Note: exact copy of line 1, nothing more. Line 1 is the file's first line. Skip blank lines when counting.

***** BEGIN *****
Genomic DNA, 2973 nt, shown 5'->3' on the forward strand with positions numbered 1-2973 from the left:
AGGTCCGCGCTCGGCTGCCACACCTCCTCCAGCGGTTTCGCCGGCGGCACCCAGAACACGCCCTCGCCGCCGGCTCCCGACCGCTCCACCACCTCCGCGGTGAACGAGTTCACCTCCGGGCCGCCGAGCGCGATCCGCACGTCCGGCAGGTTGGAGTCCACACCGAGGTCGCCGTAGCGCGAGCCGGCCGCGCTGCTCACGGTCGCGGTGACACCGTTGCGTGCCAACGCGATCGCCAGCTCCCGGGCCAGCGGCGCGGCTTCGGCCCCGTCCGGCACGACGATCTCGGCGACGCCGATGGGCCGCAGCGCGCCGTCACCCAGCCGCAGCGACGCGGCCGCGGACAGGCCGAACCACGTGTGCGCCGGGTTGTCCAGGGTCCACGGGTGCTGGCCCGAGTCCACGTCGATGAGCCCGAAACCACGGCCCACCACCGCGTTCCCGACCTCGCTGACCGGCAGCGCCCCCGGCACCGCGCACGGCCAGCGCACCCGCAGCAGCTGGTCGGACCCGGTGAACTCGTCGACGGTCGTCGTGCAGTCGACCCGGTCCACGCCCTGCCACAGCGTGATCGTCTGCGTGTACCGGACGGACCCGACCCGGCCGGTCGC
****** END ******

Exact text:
Genomic DNA, 2973 nt, shown 5'->3' on the forward strand with positions numbered 1-2973 from the left: